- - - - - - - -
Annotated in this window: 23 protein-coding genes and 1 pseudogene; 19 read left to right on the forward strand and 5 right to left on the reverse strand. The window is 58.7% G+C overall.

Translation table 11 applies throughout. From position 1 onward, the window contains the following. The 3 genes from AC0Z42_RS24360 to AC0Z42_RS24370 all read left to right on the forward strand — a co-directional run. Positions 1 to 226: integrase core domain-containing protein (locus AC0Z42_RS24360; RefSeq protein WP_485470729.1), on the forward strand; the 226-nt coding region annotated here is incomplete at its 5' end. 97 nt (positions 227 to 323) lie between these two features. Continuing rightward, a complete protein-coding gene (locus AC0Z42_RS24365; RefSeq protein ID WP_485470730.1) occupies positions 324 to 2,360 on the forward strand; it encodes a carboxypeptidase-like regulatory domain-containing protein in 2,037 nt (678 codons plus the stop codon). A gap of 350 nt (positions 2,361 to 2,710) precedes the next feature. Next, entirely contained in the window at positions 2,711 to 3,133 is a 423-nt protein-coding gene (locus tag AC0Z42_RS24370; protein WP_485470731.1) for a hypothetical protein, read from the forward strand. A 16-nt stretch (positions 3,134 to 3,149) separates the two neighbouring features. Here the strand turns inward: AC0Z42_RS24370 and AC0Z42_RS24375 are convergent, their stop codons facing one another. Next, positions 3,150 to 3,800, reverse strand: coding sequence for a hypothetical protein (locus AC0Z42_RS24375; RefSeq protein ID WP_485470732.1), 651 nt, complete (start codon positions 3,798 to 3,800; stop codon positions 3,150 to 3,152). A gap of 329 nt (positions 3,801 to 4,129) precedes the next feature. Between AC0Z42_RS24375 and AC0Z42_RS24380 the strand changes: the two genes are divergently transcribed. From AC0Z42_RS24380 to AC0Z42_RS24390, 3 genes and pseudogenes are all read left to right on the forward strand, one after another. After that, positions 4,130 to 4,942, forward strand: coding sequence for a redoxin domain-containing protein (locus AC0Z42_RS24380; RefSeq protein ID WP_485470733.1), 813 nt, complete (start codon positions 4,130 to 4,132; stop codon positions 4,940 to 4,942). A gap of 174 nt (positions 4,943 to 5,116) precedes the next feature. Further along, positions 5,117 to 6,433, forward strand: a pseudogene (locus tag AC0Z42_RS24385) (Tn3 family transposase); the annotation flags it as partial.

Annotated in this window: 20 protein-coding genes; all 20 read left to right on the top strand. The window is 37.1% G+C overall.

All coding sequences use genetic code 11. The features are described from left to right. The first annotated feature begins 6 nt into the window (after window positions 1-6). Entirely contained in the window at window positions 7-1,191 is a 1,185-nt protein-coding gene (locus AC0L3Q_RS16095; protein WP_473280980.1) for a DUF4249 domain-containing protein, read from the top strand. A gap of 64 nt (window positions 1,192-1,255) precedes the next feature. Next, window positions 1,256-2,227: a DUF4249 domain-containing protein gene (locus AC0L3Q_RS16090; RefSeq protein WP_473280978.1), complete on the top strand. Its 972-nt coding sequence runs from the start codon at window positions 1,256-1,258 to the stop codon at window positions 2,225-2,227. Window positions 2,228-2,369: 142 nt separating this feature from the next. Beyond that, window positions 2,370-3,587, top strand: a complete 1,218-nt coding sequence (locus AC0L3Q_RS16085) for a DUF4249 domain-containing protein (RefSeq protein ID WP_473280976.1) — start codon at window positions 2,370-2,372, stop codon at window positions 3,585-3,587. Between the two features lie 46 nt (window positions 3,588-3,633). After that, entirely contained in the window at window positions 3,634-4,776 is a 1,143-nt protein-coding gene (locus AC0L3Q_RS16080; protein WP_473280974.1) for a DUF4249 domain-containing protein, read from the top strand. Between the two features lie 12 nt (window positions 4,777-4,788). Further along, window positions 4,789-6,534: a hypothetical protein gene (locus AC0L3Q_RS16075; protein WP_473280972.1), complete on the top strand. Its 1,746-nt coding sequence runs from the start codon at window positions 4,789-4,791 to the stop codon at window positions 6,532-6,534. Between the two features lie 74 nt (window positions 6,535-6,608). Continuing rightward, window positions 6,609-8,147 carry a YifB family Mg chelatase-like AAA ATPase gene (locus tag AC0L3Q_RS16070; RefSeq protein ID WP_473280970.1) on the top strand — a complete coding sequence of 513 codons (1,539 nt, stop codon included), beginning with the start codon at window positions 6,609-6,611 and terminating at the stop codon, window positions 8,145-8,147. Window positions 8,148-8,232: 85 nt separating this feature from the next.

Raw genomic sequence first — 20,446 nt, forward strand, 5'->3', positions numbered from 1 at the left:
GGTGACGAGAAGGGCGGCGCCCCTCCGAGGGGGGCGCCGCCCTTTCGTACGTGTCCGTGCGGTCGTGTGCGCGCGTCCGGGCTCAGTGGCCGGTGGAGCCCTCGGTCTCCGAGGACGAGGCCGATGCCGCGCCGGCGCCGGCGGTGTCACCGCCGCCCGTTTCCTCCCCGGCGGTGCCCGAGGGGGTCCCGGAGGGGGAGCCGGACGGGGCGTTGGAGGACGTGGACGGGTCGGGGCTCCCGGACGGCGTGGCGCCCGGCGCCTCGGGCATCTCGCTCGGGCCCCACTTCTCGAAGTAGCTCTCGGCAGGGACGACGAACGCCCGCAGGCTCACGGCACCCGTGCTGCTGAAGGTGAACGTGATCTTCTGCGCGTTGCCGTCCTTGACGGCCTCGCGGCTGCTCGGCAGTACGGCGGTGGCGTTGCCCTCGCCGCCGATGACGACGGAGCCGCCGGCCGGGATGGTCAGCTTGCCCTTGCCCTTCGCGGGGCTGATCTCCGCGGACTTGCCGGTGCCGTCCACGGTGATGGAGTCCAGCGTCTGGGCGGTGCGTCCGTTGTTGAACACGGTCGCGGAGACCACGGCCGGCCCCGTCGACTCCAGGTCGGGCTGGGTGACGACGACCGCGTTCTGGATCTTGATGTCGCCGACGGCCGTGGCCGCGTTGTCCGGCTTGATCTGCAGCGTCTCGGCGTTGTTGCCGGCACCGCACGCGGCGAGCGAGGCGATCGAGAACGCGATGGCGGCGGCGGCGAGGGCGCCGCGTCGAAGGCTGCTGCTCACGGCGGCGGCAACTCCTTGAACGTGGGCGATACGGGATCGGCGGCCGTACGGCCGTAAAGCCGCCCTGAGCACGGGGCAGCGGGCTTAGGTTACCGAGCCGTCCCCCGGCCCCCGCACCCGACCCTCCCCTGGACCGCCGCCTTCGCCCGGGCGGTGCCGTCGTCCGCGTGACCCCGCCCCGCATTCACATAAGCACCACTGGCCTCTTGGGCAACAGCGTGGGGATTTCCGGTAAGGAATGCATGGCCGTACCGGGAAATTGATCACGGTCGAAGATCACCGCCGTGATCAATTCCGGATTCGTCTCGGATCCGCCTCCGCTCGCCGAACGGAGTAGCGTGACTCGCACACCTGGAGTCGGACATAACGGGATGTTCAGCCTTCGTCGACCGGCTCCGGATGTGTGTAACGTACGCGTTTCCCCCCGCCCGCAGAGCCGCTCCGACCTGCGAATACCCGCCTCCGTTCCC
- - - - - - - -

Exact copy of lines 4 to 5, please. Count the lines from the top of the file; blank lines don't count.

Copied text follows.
All coding sequences use genetic code 11. The features are described from left to right. The first annotated feature begins 6 nt into the window (after window positions 1-6). Entirely contained in the window at window positions 7-1,191 is a 1,185-nt protein-coding gene (locus AC0L3Q_RS16095; protein WP_473280980.1) for a DUF4249 domain-containing protein, read from the top strand. A gap of 64 nt (window positions 1,192-1,255) precedes the next feature. Next, window positions 1,256-2,227: a DUF4249 domain-containing protein gene (locus AC0L3Q_RS16090; RefSeq protein WP_473280978.1), complete on the top strand. Its 972-nt coding sequence runs from the start codon at window positions 1,256-1,258 to the stop codon at window positions 2,225-2,227. Window positions 2,228-2,369: 142 nt separating this feature from the next. Beyond that, window positions 2,370-3,587, top strand: a complete 1,218-nt coding sequence (locus AC0L3Q_RS16085) for a DUF4249 domain-containing protein (RefSeq protein ID WP_473280976.1) — start codon at window positions 2,370-2,372, stop codon at window positions 3,585-3,587. Between the two features lie 46 nt (window positions 3,588-3,633). After that, entirely contained in the window at window positions 3,634-4,776 is a 1,143-nt protein-coding gene (locus AC0L3Q_RS16080; protein WP_473280974.1) for a DUF4249 domain-containing protein, read from the top strand. Between the two features lie 12 nt (window positions 4,777-4,788). Further along, window positions 4,789-6,534: a hypothetical protein gene (locus AC0L3Q_RS16075; protein WP_473280972.1), complete on the top strand. Its 1,746-nt coding sequence runs from the start codon at window positions 4,789-4,791 to the stop codon at window positions 6,532-6,534. Between the two features lie 74 nt (window positions 6,535-6,608). Continuing rightward, window positions 6,609-8,147 carry a YifB family Mg chelatase-like AAA ATPase gene (locus tag AC0L3Q_RS16070; RefSeq protein ID WP_473280970.1) on the top strand — a complete coding sequence of 513 codons (1,539 nt, stop codon included), beginning with the start codon at window positions 6,609-6,611 and terminating at the stop codon, window positions 8,145-8,147. Window positions 8,148-8,232: 85 nt separating this feature from the next.

Raw genomic sequence first — 20,446 nt, forward strand, 5'->3', positions numbered from 1 at the left: